Politically, both Russia and China face an uphill battle in Europe, with both countries’ image tarnished by Cold-War rivalries and more recent geopolitical “strong-arming.” Still, while Russia tries to infiltrate public discourse in Europe by manipulating social media, China has decided to offer two carrots and no sticks by framing its BRI as a win-win for both Italy and China. This much more public strategy not only seems more legitimate in the eyes of onlookers but also leverages Beijing’s massive investment potential. Whether this strategy is to be considered “buying out” Italy’s public conscience or simply Beijing relying on capitalist-inspired judo to achieve its goals remains to be seen. Either way, the tantalizing effect that more money in European’s pockets has on political acceptance should not be underestimated.
What Does this mean for China Russia competition in EU space going forward?
This is China’s first real foray into European geopolitics during a new age of American isolationism—it does not spell the end of Russian influence over the continent. Russia still maintains strong relationships in Europe by way of Putin’s personal bonds with European heads of state. The best example of this is his good standing with Germany’s Angela Merkel and to a degree France’s Emmanuel Macron. The aforementioned ties between Italy’s Giuseppe Conte and Putin also should not be discounted. These relationships though, like their members, are mortal. Merkel is retiring from politics later this year, while Macron’s leadership has been under internal attack ever since the first yellow jacket protest.
China’s offer to Italy and the rest of Europe is not dependent on personal relationships, nor is it bound by just political interests. Since the private sector will be keen to see these investments continue beyond changes in leadership, the staying power of this Chinese influence will be much greater than anything the Kremlin has to offer. Considering the sheer amount of trade that happens in Europe on a daily basis, the private sector will also help push Chinese influence well beyond Italian borders, even into countries that are not starving for investment like Italy currently is. If China can secure favorable passage through the Arctic for its trade, its economic influence would appeal to more affluent EU countries with ports in the Baltic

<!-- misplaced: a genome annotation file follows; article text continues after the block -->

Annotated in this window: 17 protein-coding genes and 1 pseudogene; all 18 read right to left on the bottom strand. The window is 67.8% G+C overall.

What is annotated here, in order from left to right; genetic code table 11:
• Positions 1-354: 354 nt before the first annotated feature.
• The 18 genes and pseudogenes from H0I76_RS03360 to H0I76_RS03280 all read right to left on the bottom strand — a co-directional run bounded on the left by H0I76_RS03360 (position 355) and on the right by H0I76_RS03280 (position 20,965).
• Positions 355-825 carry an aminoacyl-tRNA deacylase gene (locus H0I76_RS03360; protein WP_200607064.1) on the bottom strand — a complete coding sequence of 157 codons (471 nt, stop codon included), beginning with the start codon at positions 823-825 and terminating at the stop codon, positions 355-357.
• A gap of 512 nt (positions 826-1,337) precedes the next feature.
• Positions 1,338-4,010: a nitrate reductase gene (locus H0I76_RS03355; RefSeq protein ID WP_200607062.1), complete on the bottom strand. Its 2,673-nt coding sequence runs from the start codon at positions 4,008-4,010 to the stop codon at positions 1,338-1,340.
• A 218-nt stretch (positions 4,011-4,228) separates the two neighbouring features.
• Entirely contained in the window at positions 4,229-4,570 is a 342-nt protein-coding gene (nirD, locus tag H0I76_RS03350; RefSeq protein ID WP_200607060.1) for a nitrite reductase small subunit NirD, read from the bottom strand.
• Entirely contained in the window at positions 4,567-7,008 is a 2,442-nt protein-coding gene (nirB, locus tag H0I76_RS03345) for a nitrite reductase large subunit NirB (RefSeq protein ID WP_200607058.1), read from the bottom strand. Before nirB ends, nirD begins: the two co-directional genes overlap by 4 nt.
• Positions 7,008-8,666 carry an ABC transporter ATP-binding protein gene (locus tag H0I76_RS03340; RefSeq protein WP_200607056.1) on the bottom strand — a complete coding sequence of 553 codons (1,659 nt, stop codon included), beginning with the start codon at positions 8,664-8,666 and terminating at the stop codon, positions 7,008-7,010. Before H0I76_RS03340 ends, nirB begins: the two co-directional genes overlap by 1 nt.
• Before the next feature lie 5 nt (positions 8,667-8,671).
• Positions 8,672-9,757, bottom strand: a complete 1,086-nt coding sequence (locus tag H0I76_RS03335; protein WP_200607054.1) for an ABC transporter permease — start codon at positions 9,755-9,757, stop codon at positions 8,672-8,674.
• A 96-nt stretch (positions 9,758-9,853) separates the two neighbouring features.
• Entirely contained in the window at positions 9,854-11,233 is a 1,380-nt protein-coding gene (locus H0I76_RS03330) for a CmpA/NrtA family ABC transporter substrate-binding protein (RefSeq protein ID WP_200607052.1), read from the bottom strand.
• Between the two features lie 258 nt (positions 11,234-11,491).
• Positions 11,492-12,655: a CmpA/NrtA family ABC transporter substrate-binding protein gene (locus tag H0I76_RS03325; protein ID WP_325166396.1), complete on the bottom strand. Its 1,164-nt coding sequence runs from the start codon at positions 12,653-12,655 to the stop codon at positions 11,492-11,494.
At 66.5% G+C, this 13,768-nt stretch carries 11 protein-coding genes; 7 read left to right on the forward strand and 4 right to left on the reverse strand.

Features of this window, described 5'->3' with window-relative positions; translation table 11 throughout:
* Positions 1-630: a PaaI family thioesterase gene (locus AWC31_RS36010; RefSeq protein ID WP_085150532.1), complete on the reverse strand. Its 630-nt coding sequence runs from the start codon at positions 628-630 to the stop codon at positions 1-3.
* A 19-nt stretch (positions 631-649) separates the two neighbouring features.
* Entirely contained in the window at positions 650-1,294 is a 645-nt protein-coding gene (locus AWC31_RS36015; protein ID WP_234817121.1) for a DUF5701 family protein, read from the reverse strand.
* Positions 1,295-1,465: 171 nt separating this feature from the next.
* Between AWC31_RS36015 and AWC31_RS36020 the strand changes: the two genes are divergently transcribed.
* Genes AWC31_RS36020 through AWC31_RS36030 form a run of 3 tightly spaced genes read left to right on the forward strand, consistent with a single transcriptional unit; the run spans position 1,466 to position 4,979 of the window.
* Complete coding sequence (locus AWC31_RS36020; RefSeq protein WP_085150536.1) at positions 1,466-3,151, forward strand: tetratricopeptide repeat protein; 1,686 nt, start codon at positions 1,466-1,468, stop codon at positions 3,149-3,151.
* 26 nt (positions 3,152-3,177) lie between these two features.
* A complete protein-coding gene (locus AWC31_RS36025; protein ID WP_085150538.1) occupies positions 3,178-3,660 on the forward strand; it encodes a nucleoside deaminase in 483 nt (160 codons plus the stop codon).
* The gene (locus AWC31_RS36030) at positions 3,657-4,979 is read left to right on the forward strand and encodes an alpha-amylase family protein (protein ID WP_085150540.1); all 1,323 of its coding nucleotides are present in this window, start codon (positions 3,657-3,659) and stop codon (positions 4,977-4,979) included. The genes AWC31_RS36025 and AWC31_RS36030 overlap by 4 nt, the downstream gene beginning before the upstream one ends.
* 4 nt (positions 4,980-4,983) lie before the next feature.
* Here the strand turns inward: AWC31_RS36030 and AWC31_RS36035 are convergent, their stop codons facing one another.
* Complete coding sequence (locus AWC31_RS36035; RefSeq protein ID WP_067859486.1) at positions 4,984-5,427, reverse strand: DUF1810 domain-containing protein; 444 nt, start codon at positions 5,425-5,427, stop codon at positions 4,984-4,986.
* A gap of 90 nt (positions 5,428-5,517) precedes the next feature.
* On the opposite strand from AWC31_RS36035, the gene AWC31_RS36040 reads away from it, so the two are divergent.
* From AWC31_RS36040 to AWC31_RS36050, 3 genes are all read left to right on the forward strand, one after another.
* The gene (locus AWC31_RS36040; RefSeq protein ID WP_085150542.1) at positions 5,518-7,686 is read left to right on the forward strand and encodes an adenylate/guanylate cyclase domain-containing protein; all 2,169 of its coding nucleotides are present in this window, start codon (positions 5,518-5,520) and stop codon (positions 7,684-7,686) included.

China and Russia may very well be cooperating militarily and diplomatically ever since Russia’s annexation of Crimea, but their rivalry is still alive and well. General consensus forces onlookers to interpret Sino-Russian geopolitical developments in Central, South, and South East Asia as signs of allegiance between Moscow and Beijing. China’s overpowering offer to Italy, however, is not at all what a willing business partner would do to an associate. Italy’s joining of the BRI is reason enough to believe that Sino-Russian behavior in Europe should be viewed less as a nascent alliance and more as a global rivalry that has distinct, unconnected instances of cooperation.
Alessandro Regio has a Master of Arts in International Policy Studies from the Middlebury Institute of International Studies at Monterey. He is an international security analyst based in Washington, DC.